“What are you doing?”
If sounds like this is coming from your child’s room, they might be playing an online game with their friends such as Fortnite — or now, Creative Destruction.
When I first reviewed Fortnite Battle Royale last April (see review here), I didn’t see it as a big deal.
”It won’t be around long,” I thought to myself.” Like the fidget-spinner craze that appeared before school ended in 2017, summer will take away any ambitions of playing online games like Fortnite.”
Well, I was wrong.
The game lasted not only throughout the summer, but until now, January 2019 — and it’s still going. Here’s what I learned since that review:
1. Learn to Adjust Your Screen Expectations — I first got my son his phone a year ago on his 11th birthday. I thought we would get him a phone before the end of fifth grade so we could teach him to be responsible by the time he entered middle school. I researched how to set limits and even created a phone contract for him. Fortnite wasn’t a craze at the time and honestly, I didn’t even think about gaming in the agreement he signed, which mostly dealt with what would happen if he damaged the phone, who he texted or called, and some screen time. At first, we didn’t enforce the limit.
Then Fortnite happened and I wasn’t prepared as a parent. I didn’t realize the game’s impact on his life. He reads books, plays sports, etc., but Fortnite became how he interacted with friends and spent his free time. I realized that I wasn’t properly monitoring these activities. I don’t blame the game — it’s what kids do. In fact, my goal isn’t for him to never play again. However, there needs to be a balance, which wasn’t established when he began playing the game.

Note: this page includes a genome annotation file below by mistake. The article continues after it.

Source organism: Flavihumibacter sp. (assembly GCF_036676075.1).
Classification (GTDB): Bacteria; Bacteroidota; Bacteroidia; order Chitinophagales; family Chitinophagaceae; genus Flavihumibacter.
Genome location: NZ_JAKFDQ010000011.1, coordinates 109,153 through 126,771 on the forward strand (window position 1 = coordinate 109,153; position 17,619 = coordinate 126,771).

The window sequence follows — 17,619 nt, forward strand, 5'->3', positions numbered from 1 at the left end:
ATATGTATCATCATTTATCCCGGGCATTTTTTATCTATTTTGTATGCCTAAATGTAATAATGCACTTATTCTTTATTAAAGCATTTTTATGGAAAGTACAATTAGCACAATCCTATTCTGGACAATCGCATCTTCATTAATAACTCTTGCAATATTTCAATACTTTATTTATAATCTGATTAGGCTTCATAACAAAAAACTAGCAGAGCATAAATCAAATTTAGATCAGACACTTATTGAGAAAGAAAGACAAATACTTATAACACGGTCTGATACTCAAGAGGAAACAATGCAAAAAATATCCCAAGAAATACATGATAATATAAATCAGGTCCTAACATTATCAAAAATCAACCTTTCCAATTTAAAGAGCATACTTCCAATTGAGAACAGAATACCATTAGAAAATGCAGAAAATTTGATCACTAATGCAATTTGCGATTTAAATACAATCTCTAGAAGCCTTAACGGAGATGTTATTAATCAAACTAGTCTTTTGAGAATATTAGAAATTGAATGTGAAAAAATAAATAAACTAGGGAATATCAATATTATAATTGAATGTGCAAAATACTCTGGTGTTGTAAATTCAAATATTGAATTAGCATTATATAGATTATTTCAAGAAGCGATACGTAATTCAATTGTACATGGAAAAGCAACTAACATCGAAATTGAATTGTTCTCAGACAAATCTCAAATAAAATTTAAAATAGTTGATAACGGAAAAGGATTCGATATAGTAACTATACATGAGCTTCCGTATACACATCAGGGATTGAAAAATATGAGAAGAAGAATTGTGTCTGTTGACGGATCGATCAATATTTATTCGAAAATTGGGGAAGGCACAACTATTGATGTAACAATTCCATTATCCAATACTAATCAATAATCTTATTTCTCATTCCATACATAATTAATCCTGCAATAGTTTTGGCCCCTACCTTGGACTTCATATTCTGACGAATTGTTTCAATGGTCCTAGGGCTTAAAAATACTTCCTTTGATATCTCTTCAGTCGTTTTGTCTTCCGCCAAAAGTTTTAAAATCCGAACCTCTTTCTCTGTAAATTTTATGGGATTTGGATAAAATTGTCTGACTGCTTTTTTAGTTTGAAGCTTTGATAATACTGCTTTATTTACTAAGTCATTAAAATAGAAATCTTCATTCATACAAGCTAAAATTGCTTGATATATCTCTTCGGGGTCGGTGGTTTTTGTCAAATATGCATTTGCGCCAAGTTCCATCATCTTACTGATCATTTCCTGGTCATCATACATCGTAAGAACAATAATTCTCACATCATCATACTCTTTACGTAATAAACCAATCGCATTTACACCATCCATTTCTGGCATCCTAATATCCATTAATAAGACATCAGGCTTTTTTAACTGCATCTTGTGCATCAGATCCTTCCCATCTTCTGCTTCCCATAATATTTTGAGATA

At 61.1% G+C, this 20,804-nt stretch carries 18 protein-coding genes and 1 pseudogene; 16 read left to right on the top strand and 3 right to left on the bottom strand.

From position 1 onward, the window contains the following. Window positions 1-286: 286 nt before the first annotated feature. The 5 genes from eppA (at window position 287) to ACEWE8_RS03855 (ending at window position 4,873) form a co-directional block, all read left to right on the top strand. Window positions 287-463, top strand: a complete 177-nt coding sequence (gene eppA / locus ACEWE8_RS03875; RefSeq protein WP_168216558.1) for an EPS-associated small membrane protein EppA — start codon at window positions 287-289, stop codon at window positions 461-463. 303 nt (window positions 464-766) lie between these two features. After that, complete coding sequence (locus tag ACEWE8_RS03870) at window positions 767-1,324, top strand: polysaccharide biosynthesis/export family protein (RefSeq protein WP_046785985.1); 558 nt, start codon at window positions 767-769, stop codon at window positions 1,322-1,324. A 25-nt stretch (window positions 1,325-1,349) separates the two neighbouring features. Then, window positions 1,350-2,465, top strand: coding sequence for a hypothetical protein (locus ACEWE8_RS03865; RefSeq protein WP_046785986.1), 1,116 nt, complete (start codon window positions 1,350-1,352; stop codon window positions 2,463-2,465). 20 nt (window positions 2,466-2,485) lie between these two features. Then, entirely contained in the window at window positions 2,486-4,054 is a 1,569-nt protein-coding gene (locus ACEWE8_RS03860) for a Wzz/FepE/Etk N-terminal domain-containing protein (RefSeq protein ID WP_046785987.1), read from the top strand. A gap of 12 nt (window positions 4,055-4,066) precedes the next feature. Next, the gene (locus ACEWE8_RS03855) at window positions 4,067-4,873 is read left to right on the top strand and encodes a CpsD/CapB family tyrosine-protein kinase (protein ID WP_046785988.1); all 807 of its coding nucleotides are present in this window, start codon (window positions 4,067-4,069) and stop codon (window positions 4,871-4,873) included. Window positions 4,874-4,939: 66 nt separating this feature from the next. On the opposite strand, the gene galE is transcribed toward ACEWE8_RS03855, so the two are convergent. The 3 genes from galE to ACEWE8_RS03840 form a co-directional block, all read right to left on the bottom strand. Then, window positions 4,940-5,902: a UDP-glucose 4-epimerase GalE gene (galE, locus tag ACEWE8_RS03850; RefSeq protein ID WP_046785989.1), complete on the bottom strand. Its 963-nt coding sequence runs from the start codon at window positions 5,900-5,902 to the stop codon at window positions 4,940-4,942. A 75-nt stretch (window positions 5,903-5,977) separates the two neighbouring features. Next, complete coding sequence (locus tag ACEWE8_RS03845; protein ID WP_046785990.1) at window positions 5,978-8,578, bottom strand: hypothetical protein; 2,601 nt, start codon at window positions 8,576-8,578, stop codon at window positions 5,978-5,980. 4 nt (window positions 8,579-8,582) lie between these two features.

2. Screen Time Limits are Important — There are plenty of screen time limit apps for all devices, including gaming systems. When I updated to iOS-12 on my iPhone, it featured a Screen Limit, which can show how much time you are on certain apps or games, and set limits. This has been most successful (as long as you don’t forget your screen time password). I can give my son an hour or two on his phone and then it shuts off. I can do this for specific games or times during the day. Just make sure they don’t figure out the password — or this: I accidentally handed the phone back to him after being in the Screen Time feature and he changed the password.
I would start limits early. As parents, plan to rethink and adjust the time spent on the phone or device. If you don’t have an iPhone or iPad, Android and other smart devices have ways to monitor screen time. Get what best works for your family.
3. No matter the craze, be a parent first — Laying down the law isn’t fun as a parent. It was easier when they were little, actually. They cried and got over it quickly. In preteen years, this is not the case. They still whine, pout and throw a tantrum, but it hurts a little differently when they are older. I want to have a great mother-son relationship, but someone has to be the adult in the room. I have learned that, no matter the craze, I need to be his parent and make sure I set the limits earlier — and understand what is involved in this new technology for kids. (See my article on “Hit the Reset Button on Your Child’s Electronic Usage” in the January issue of Northeast Ohio Parent magazine).
BONUS — They are not actually being mean to their friends, apparently, but you should always ask — Have you heard how they play with each other? For many kids playing these games with their friends, it doesn’t sound like a friendly conversation with peers. “Why are you yelling at your friends?” I asked from the doorway of my child’s room. Well, apparently, they are not being mean to each other. However, as a parent, you always should ask. Also, have a conversation about bullying and these games with your kids. While they may say “everything is fine,” keep the lines of communication open by asking, “Who are you playing with?” or simply, (as boring as it sounds) ask them about the game they just played. You might get some insights about how they are interacting with their friends.